Consuming animal products and byproducts is not environmentally friendly and is one of the worst things for the Earth. Not only is meat production wasteful, it causes enormous amounts of pollution. The industry is one of the biggest causes of climate change.
Read more about ‘What Makes Food Sustainable Or Unsustainable?’
Is beef vegan?
No, beef is not vegan. Beef is meat, the product of a cow, therefore making it an animal-derived food. A cow must be killed in order to produce beef.
Animals of factory farms and the livestock industry are suffering. They live in horrific conditions that often include confinement, physical abuse and unnatural environments…so much so that they need to receive antibiotics to keep from getting ill or spreading disease. They’re also injected with growth hormones to become fatter faster and live short lives, being slaughtered as soon as they finish growing and are killed prematurely, well before their natural lifespan.
Because we cannot see for ourselves how these animals live and what they endure does not mean it isn’t happening. The meat, poultry and dairy industries do everything they can to distance us from knowing how our food comes to be in order to keep us in the dark about what we support each time we buy animal derived products and byproducts.
Go vegan for animals!
It’s the best way to help animals and it’s not as difficult as you may think. Speak for animals with your actions, for they cannot speak at all.
Going vegan is easier than ever, at a glance with this: Vegan and Non-Vegan Foods List
Does beef have human rights issues?
Yes. At this time there are concerns with beef production. It’s important to stay aware of human rights concerns and worker exploitation.
Did you know the single largest employer in the world is agriculture? The labor involved behind each and every product cannot go unrecognized.
Sadly, many labor concerns exist around the world in both developed and developing countries. We must be vigilant to ensure what we buy is not contributing to industries that are unfair to their valuable workers. Some known problems include workplace health and safety, child labor, gender inequality, inadequate pay, wage theft and exploitation. Workers can even be subjected to harassment, humiliation and violence and unfair employers often fail to provide laborers with access to shade, drinking water, restrooms and breaks. Consequently, laborers can face nausea, dizziness, heat exhaustion, dehydration and heat stroke -the leading cause of farmworker death!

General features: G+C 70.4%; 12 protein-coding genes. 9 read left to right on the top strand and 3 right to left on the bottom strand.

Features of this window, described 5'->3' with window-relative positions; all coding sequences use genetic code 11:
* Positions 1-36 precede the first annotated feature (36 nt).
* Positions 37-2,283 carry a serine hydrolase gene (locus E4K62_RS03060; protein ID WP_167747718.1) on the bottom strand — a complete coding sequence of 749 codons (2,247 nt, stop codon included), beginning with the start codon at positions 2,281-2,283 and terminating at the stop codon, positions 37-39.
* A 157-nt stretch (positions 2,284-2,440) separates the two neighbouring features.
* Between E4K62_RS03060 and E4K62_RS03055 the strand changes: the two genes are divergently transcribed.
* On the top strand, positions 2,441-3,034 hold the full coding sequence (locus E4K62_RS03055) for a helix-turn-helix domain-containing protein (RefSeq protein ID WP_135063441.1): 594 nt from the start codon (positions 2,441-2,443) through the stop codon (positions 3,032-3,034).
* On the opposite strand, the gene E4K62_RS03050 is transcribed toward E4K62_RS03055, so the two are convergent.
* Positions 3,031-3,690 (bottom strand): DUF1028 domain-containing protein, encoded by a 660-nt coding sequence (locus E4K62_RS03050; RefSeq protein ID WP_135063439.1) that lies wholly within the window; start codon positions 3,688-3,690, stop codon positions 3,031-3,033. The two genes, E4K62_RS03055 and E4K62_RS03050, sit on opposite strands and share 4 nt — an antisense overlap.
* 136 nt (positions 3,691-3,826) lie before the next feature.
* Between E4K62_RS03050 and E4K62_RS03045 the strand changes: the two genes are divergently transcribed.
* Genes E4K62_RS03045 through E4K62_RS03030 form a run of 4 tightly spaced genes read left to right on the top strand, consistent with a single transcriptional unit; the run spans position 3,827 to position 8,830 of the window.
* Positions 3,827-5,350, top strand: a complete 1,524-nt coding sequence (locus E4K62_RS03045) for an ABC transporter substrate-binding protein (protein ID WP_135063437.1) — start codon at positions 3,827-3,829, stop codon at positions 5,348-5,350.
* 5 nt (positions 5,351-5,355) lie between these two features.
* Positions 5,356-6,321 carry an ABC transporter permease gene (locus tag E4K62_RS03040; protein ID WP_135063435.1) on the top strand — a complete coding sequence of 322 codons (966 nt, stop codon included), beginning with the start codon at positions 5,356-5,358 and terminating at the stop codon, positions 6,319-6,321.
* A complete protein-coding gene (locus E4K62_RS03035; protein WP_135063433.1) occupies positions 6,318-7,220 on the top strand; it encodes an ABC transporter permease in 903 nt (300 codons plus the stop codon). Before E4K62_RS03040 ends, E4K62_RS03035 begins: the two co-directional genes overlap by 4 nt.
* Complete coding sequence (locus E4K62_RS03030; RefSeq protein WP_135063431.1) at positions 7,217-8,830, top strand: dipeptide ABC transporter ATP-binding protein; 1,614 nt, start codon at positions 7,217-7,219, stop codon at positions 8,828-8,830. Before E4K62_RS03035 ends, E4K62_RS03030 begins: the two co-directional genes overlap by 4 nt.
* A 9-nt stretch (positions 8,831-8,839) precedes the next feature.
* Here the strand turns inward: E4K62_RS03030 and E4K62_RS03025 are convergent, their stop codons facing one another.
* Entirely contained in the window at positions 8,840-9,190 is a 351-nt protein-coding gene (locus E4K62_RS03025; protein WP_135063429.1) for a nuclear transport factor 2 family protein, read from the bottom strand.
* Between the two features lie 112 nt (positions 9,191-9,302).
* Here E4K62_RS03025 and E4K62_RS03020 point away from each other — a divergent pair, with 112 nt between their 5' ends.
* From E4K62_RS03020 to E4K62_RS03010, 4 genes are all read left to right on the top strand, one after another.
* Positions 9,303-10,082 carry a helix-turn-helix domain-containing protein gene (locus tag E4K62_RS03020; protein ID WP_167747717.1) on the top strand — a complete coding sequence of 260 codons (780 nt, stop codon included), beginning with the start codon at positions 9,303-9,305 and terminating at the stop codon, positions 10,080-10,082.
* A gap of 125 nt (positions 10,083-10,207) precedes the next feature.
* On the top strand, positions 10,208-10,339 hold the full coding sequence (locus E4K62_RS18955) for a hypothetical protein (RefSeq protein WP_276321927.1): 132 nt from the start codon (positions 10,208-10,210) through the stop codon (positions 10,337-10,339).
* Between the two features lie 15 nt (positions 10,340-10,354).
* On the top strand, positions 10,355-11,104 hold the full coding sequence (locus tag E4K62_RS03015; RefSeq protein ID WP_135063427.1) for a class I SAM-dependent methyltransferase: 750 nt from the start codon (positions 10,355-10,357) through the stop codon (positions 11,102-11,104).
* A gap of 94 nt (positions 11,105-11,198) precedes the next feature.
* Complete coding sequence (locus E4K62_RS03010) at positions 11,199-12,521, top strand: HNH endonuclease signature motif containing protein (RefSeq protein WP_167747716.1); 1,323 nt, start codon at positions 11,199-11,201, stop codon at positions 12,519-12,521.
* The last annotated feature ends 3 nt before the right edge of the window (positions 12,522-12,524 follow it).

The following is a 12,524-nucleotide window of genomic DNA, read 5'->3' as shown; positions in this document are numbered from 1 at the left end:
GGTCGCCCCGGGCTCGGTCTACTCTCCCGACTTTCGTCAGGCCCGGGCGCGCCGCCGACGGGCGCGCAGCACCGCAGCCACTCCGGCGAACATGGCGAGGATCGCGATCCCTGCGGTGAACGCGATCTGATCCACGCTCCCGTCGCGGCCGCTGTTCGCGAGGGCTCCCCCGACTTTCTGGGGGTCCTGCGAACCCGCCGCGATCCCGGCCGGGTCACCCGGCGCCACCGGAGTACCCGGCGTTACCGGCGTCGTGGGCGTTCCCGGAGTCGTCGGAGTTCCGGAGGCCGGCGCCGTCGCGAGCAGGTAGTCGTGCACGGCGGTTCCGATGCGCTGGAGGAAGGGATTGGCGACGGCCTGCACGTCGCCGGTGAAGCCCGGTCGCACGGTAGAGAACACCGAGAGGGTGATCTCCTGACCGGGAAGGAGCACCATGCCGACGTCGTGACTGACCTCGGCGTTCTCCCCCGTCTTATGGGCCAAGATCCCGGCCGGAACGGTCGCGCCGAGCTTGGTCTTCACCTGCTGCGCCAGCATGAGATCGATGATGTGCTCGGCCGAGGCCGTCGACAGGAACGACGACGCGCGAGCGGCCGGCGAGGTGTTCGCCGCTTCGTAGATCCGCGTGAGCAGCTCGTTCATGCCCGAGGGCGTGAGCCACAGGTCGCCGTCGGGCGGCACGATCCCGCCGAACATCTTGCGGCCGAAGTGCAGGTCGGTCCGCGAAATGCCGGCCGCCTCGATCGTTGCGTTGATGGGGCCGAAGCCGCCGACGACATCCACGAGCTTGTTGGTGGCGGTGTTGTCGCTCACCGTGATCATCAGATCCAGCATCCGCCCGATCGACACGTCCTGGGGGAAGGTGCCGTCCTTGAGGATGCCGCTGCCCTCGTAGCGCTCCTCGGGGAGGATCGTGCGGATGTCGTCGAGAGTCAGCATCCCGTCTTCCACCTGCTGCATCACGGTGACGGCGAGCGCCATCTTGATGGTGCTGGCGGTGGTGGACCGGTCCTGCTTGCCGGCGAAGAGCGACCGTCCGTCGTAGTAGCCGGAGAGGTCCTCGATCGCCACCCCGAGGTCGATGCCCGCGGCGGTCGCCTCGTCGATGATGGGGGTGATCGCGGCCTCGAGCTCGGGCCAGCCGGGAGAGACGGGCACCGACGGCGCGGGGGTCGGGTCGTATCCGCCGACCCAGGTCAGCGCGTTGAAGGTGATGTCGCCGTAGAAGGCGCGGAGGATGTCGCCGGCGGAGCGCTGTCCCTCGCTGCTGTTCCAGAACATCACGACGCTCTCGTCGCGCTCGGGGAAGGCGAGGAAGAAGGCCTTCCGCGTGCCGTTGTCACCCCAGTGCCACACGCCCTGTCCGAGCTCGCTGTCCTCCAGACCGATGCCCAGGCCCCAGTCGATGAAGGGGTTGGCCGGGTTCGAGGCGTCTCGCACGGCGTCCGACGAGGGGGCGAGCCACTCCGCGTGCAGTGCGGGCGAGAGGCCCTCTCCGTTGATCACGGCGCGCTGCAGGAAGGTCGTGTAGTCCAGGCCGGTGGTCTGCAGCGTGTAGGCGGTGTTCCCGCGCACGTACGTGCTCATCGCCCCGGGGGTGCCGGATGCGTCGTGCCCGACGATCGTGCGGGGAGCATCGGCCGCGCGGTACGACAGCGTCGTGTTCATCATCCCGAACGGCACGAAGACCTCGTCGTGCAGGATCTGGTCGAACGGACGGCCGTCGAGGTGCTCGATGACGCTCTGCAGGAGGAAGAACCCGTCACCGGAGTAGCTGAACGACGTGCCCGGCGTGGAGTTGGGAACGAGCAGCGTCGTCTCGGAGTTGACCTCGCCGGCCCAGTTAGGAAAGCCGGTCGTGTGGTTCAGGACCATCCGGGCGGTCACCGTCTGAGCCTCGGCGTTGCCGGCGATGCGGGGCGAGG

Such mistreatment is like modern day slavery. Workers are often afraid to report issues because they fear it will result in losing their jobs or deportation.
Fair trade organizations fight to ensure better social, environmental and economic standards.
We can improve people’s lives with foods we eat every day simply by buying products that are certified fair trade.
Be sure to read up on this list of ‘Foods You Should Always Buy Fair Trade‘
This post was all about beef benefits and side effects.
Harvard health: beef
Beef, ground, 80% lean meat / 20% fat, raw – FoodData Central
Human rights watch:“When We’re Dead and Buried, Our Bones Will Keep Hurting” Workers’ Rights Under Threat in US Meat and Poultry Plants
How many animals are killed for food every day
Adriane MarieHi, I'm Adriane, creator of HEALabel! I organize info for you to comprehensively see how purchases impact health, environment, animals and laborers. Stay aware because you care! Subscribe below to get my weekly newsletter with tips, new info and other ethical consumer insight.